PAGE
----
Business & Economy

Ben & Jerry’s loses preliminary bid to stop Unilever from licensing its products in West Bank

The Ben & Jerry's Ice Cream factory in Waterbury. File photo by Glenn Russell/VTDigger

A federal judge in New York on Monday denied a request by Ben & Jerry’s to stop its parent company from licensing, selling, distributing or using the ice cream maker’s products in the West Bank. 

The company’s independent board of directors last month sued Unilever over the sale of its Israel business to American Quality Products, a regional distributor, which planned to sell the ice cream in Israel and the West Bank using only Hebrew and Arabic names.

Ben & Jerry’s has operated in Israel since 1987. For years, the company faced backlash for operating in the West Bank, and last year announced it would no longer do business in the region. The move sparked criticism from the Israeli government, and American Quality Products sued for breach of contract. 

Attorneys for Ben & Jerry’s had asked Judge Andrew Carter of the Southern District of New York, in Manhattan, to issue a preliminary injunction stopping Unilever from moving ahead with any business deals in the West Bank while he hears the lawsuit filed by Ben & Jerry’s. 

Carter found that Ben & Jerry’s failed to show that it would suffer irreparable harm if Unilever allowed American Quality Products to continue selling the company’s products while the trial proceeds.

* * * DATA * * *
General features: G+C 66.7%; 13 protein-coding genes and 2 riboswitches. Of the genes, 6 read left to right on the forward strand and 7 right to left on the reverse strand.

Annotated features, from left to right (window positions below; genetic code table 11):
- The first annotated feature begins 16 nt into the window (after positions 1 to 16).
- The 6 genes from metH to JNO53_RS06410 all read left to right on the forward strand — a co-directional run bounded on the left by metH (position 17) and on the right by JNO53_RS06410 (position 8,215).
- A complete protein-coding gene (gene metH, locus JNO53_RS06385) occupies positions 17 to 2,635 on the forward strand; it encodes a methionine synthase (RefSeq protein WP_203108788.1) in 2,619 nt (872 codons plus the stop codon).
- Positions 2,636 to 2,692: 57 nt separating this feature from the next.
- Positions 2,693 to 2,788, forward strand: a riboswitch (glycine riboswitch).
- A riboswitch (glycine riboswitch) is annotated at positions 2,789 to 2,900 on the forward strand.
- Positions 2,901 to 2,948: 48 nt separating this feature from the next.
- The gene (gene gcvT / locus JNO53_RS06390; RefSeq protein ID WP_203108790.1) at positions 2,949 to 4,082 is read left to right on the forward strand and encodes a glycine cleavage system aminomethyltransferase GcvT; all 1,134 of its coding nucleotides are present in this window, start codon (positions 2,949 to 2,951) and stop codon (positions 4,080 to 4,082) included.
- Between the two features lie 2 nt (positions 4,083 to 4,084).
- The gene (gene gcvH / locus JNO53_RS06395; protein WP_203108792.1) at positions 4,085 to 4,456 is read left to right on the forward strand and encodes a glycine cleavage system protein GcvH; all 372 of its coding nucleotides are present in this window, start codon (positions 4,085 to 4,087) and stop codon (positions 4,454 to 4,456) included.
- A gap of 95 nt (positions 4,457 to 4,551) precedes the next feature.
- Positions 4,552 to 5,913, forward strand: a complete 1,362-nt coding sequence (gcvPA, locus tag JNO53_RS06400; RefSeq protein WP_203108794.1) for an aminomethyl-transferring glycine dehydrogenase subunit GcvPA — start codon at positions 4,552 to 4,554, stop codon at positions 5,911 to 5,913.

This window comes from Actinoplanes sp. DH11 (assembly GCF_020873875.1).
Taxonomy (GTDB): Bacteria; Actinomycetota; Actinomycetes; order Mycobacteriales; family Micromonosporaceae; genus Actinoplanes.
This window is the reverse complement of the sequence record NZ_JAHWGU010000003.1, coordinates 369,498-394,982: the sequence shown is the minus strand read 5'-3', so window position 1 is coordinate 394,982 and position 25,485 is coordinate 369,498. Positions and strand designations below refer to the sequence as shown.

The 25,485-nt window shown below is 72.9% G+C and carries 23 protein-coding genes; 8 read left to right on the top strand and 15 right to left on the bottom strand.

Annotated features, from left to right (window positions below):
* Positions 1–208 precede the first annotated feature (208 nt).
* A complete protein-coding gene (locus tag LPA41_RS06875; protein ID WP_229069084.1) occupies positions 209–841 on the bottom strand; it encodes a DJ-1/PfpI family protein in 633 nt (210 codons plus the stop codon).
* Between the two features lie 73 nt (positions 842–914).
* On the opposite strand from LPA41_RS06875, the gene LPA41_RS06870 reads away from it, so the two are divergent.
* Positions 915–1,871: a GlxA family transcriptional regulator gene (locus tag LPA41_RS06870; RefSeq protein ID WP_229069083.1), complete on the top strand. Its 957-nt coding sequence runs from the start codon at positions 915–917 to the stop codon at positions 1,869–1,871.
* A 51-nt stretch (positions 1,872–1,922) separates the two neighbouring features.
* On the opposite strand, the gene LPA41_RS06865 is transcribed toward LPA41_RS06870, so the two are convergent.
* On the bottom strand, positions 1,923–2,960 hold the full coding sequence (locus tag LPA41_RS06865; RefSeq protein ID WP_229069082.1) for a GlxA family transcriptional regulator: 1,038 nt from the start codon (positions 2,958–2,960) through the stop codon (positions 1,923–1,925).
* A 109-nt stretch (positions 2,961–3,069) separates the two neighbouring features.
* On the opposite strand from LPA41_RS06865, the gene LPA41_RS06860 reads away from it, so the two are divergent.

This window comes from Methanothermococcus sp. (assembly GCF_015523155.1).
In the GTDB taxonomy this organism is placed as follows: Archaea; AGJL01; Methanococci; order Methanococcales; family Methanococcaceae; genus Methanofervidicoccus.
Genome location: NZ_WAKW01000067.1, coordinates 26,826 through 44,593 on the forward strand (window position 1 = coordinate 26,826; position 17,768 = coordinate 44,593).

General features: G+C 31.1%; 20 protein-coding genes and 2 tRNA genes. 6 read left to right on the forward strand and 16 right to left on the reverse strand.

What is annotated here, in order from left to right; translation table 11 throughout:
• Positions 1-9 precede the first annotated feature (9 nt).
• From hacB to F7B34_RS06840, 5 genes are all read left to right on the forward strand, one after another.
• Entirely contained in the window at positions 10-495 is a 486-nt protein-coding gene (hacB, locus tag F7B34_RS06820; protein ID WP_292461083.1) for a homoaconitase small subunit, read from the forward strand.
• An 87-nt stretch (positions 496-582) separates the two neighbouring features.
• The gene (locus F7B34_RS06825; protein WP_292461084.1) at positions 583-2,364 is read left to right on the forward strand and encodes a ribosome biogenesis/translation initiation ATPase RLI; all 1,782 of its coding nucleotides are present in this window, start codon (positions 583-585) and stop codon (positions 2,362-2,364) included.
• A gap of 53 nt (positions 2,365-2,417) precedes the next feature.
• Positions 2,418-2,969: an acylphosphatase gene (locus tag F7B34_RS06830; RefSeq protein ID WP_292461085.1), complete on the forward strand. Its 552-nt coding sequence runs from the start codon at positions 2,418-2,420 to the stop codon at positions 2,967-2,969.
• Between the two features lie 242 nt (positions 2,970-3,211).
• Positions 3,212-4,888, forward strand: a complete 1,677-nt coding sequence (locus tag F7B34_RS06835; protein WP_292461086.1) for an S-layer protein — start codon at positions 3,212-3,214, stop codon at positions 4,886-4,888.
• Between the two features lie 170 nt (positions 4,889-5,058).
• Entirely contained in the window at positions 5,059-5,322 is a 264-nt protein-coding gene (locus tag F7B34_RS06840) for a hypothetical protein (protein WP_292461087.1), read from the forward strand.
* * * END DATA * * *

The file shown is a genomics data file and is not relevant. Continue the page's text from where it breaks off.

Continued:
Ben & Jerry’s attorneys argued in an Aug. 8 hearing that if the judge did not issue an injunction, the new distributor would be able to market Ben & Jerry’s products with the opposite stance of the ice cream maker, which opposes Israeli occupation of the West Bank. Ben & Jerry’s also argued that any marketing of its products would confuse customers about what the social stance of the company is.

The judge did not buy either argument. 

“The injunctive relief sought cannot issue on the basis of a hypothetical scenario involving several speculative steps, namely that (1) new products will be introduced, (2) those products will seek to convey a particular message, and (3) the new owners then will market those products to convey a contrary message,” Carter said in a written ruling.

Carter called the harm of customer confusion remote.

“If anything, media reports and this very lawsuit evince Ben & Jerry’s position on the issue,” Carter said. “Further, the products sold in Israel and the West Bank will use no English trademarks, instead displaying new Hebrew and Arabic language Ben & Jerry’s trademarks. Thus, the products sold in Israel and the West Bank will be dissimilar from other Ben & Jerry’s products, mitigating, if not eliminating, the possibility of reputational harm.” 

Neither attorneys for Ben & Jerry’s nor Unilever responded to emails requesting interviews.

Ben & Jerry’s spokesperson Sean Greenwood said he had no new position for the ice cream maker to share at this time.

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Fred Thys

About Fred

Fred Thys covers business and the economy for VTDigger. He is originally from Bethesda, Maryland, and graduated from Williams College with a degree in political science. He is the recipient of the Radio, Television, and Digital News Association's Edward R. Murrow Award for Investigative Reporting and for Enterprise Reporting. Fred has worked at The Journal of Commerce, ABC News, CBS News, CNN, NBC News, and WBUR, and has written for Le Matin, The Dallas Morning News, and The American Homefront Project.

Email: [email protected]

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